Van Hollen Takes a Minimalist Approach

Rep. Chris Van Hollen has won his last two elections easily.
Rep. Chris Van Hollen has won his last two elections easily. (Freddie Lee - AP)
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By Ann E. Marimow
Washington Post Staff Writer
Friday, February 8, 2008

As chairman of the Democratic Congressional Campaign Committee, Maryland Rep. Chris Van Hollen is steeped in elections nationwide, raising millions and recruiting candidates in Ohio, New York and California.

Back home in Kensington, there is little evidence of a campaign of his own as Van Hollen seeks a fourth term representing Montgomery County and a sliver of Prince George's County in the heavily Democratic 8th District. He has won with more than 70 percent of the vote in the past two elections.

Less than one week before the Feb. 12 primary, in which he faces two perennial candidates -- Deborah A. Vollmer of Chevy Chase and Lih Young of Rockville -- Van Hollen's campaign Web site did not list a single current endorsement or event or offer an updated platform. He does have two full-time campaign staffers.

Even as Van Hollen seeks to retain the Democratic majority in the House, local elected officials, community activists and federal government workers' unions that represent many of his constituents say his involvement in national politics has not undercut his aggressive approach on district causes.

Between trips to Colorado and Kansas for the campaign committee, Van Hollen has gotten involved in local concerns, such as Glen Echo Park's food service contract, and regional issues, such as governance of the District's Water and Sewer Authority. Van Hollen still gets his hair trimmed at the Kensington Hair Cuttery and attends St. Paul's United Methodist Church most Sundays with his wife, Katherine, and their three children.

If anything, political observers say Van Hollen's ascension in the House Democratic leadership is an asset to the district, enhancing its clout -- and his.

"He's energetic enough to do his job locally and nationally," said Terry Lierman, chief of staff to House Majority Leader Steny H. Hoyer (D-Md.) and a former state Democratic Party chairman. "And when he creates friendships with members nationally, that is going to come back to help him locally as they gain seniority and committee assignments."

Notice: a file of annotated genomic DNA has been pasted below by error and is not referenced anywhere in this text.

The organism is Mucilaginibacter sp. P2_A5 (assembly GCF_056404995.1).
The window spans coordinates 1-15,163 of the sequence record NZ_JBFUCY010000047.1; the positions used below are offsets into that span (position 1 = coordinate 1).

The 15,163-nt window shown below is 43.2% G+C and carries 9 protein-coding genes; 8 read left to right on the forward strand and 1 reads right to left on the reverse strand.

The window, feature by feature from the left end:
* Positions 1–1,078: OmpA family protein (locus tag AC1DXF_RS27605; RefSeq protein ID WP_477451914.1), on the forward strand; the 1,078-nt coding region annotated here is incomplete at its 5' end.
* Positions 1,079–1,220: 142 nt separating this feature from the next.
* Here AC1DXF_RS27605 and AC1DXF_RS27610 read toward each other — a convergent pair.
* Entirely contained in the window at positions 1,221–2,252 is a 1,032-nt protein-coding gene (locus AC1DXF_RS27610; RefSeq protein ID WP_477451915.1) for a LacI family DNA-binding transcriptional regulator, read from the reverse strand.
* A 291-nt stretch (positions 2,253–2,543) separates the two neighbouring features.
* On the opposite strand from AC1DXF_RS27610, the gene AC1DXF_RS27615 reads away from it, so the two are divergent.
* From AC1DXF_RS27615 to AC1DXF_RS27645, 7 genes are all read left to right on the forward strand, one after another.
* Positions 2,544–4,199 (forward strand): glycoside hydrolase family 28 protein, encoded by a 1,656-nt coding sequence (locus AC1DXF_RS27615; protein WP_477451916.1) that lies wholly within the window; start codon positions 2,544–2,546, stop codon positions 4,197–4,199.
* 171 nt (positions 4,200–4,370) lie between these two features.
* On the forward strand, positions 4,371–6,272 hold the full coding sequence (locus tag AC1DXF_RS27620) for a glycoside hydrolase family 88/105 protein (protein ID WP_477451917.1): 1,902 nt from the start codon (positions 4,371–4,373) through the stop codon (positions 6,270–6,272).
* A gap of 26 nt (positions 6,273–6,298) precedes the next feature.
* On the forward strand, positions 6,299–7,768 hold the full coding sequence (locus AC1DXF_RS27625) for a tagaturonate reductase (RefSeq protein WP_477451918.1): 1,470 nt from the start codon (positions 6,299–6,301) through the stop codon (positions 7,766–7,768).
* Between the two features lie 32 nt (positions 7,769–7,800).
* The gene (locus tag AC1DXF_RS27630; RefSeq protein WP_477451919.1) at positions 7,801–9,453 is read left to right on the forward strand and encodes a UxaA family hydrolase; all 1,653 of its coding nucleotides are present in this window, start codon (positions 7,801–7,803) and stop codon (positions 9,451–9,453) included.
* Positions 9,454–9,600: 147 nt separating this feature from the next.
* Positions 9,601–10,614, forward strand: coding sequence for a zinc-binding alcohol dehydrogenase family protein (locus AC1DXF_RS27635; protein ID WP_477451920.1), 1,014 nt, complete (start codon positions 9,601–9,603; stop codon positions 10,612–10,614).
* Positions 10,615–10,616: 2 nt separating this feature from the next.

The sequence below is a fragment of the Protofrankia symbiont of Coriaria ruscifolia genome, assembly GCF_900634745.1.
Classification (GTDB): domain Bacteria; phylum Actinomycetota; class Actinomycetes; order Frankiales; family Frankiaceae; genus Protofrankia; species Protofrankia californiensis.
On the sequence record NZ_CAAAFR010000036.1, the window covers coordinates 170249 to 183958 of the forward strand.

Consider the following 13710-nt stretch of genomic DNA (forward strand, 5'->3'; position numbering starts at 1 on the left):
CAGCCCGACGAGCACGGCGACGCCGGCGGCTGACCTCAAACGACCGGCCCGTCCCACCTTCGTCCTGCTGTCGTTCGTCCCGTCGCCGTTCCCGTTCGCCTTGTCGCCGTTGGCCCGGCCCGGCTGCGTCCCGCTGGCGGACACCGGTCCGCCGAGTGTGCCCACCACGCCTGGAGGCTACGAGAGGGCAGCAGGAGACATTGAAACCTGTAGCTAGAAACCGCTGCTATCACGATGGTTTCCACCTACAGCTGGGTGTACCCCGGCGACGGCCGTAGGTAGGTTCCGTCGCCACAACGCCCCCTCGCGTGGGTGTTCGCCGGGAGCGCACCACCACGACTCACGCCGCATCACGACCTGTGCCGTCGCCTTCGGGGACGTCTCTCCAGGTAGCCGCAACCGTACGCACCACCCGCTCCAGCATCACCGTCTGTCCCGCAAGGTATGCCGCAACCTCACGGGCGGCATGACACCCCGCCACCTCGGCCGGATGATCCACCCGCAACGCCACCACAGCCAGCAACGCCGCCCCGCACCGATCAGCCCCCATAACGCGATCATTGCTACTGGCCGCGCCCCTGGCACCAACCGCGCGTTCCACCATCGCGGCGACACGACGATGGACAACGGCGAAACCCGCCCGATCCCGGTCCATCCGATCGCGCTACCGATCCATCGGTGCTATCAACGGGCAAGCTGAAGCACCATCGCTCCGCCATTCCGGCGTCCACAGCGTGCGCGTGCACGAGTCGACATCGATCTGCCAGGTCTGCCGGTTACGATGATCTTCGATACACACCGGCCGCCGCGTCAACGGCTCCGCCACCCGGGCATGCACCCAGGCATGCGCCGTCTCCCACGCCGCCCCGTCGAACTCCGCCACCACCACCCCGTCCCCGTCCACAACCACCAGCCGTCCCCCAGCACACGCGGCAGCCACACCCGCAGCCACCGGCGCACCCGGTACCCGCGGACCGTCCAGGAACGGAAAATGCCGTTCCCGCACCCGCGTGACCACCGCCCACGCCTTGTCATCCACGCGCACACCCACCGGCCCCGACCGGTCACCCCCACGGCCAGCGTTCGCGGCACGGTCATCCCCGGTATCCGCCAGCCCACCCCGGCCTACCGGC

Montgomery County Executive Isiah Leggett credits Van Hollen with being "extremely attentive and hands-on," securing $2 million to analyze the traffic impact of adding thousands of workers and new patients to the National Naval Medical Center in Bethesda; $1.5 million for Montgomery College's biotechnology project in Germantown; and more than $500,000 for anti-gang initiatives.

Vollmer, a semi-retired lawyer, is running to the left of Van Hollen on Iraq, saying he has a "mixed record" on war funding. "He can't forget his district. People in this area want us out of Iraq now," she said before a candidates forum this week in Largo.

An early critic of President Bush's decision to invade Iraq, Van Hollen defended his vote to authorize spending on U.S. troops.

"As long as our men and women are in the theater of battle, it seems to me we need to make sure that we provide them with the equipment they need to protect themselves," he said during the forum, which was sponsored by the Prince George's County branch of the NAACP.

Young, who lists her occupation as "reformer, advocate, activist," says she should be elected to "promote freedom, justice, peace."

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